6.6 A moisture meter should be available to monitor the moisture content during application and while the ASC is curing.
6.7 Large commercial vacuums may be used to aid in the recycling process (see Section 9). Some machines have vacuum systems attached that blend the recycled cellulose. Otherwise, vacuum systems may be added to machines.
6.8 Other items include:
6.8.1 Water Tank
6.8.2 Shovels, Brooms, Trash Cans (for recycle)
6.8.3 Staple Gun and Webbing
6.8.4 Stiff Kitchen Broom
7.0 EQUIPMENT SETUP
7.1 The blower machine may be mounted in a truck or trailer to be positioned at the job site as close to a door as practical to make recycling easier and increase production. An alternative is to take a small machine into the building in a central location. This works very well when spraying in cold weather.
7.2 The pump should be positioned so it may operate according to manufacturer’s recommendations. Some larger gas machines have the pump mounted to the blower machine and powered by the gas engine.
7.3 At the job site, pull the hose to the farthest point you will insulate. Extend the hose no longer than necessary (100’ min.) having as few bends as possible. Next, pull the water line out along the insulation hose. Temporarily attaching the water line to the last ten or twelve feet of insulation hose helps avoid tangles while moving around the work area.
7.4 Connect the blower hose to the nozzle loosely, for easier direction of the nozzle. It is best to not tape the nozzle to the hose.
7.5 Adjust the blower machine and pump according to manufacturer’s recommendations. Refer to manufacturer’s recommendations for the correct pressure settings for the nozzle in use. Normally the liquid to fiber ratio should be between 1.3 to 1.75 gallons per bag of insulation. For instance a 26.5 lbs. bag of insulation at 1.3 gallons would result in a moisture content by weight of 27%. At 1.75 gallons it would be 35%. Higher moisture levels are unnecessary and should be avoided, as it increases drying time and may cause additional problems. Liquid flow tests should be made periodically to ensure a proper liquid to fiber ratio. In order to install ASC properly, these procedures must be followed.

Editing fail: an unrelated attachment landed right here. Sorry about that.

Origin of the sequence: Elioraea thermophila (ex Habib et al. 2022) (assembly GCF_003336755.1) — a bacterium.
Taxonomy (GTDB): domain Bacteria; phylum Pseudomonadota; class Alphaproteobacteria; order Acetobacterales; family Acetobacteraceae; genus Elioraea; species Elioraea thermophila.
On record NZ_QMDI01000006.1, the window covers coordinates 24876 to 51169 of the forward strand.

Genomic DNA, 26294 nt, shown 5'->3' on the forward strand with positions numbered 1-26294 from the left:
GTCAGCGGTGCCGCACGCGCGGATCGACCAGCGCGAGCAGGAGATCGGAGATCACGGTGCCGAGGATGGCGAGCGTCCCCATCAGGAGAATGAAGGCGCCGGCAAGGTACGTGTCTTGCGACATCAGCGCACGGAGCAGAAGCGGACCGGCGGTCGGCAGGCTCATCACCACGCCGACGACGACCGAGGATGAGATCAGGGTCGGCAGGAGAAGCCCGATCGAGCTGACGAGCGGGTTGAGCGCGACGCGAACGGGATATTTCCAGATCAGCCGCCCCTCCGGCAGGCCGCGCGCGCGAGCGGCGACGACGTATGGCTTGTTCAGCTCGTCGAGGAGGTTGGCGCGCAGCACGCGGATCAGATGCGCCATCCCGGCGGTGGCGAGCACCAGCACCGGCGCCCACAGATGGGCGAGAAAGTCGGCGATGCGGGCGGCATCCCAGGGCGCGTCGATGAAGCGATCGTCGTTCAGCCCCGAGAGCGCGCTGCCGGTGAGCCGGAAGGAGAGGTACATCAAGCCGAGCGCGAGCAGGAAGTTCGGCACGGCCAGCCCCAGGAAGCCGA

8.0 TECHNIQUES OF SPRAYING
8.1 The angle of spray is an absolutely essential part of spraying and must become a habit. A straight or downward angle of approximately 5 to 10 degrees and about two to four feet away from the wall gives a layering effect. When spraying layers upon layers, the cavity becomes one solid mass, with no inner voids and giving structural integrity. To fill the very top, under the plate, turn the nozzle angle up and step in a little closer to pack the insulation against and into the top of the cavity. After the top portion is almost full, step back and level out the nozzle to finish the cavity. Be careful not to over fill the top portion of the wall cavity. The cavities under windows, soffits, etc. must be treated the same as the top plate.
8.2 Filling the cavity to the proper thickness comes with experience. Wiping off the stud to get a better idea of the actual thickness in the cavity, will help in learning to judge the thickness of the over spray and help to keep it to a minimum. A smooth and steady movement of the nozzle will also help to decrease the amount of over spray. Many new applicators have problems with fall out. There are three principles to know about fall out:
8.2.1 The deeper the wall cavity or the wider the distance between studs, the more weight is pulling on the sprayed insulation. Therefore, it is very important to know the fiber to water ratio and keep it consistent. The deeper or wider the wall spacing, the more important this becomes. Framing up to 2x8, 24” OC can be successfully sprayed with the right equipment, material, and technique.
8.2.2 Do not install material at less than 2.5 pcf. Additionally, do not exceed 2.8 pcf as the additional weight doesn't improve the performance of the insulation, extends drying time and increases the likelihood of fallout.
8.2.3 The angle of the nozzle and the velocity of the material are the two most important factors to reduce fall out. The sprayed insulation must hit the substrate and stay. This can only be achieved with the proper angle. If the angle is not correct, the material will tend to deflect or slide off the studs and substrate. This can be mastered with practice and training.
8.3 Interior finish may be installed when the insulation is sufficiently dry, having a measured moisture content of 20% or less if no vapor retarder is used. The insulation moisture content and the ambient moisture of surrounding building materials, such as framing members, must be in equilibrium prior to activation of air conditioning or prior to covering if used in conjunction with a vapor retarder. Typically moisture equilibrium will be achieved around 12% moisture content, however, moisture equilibrium must be verified at each job as ambient conditions have a profound impact on moisture content and drying times.
9.1 When recycling, the material must be mixed properly or problems are likely to occur. If mixed improperly, the wall cavity insulation may be too wet, causing inconsistent flow. This can lead to instability and potentially, causing the insulation to fall out of the wall cavity. There are advantages and disadvantages to using the recycling method.
9.2 Advantages of recycling:
9.2.1 When recycling the material, all of the insulation is used, therefore there is very little waste. This also reduces the need for disposing of the excess material.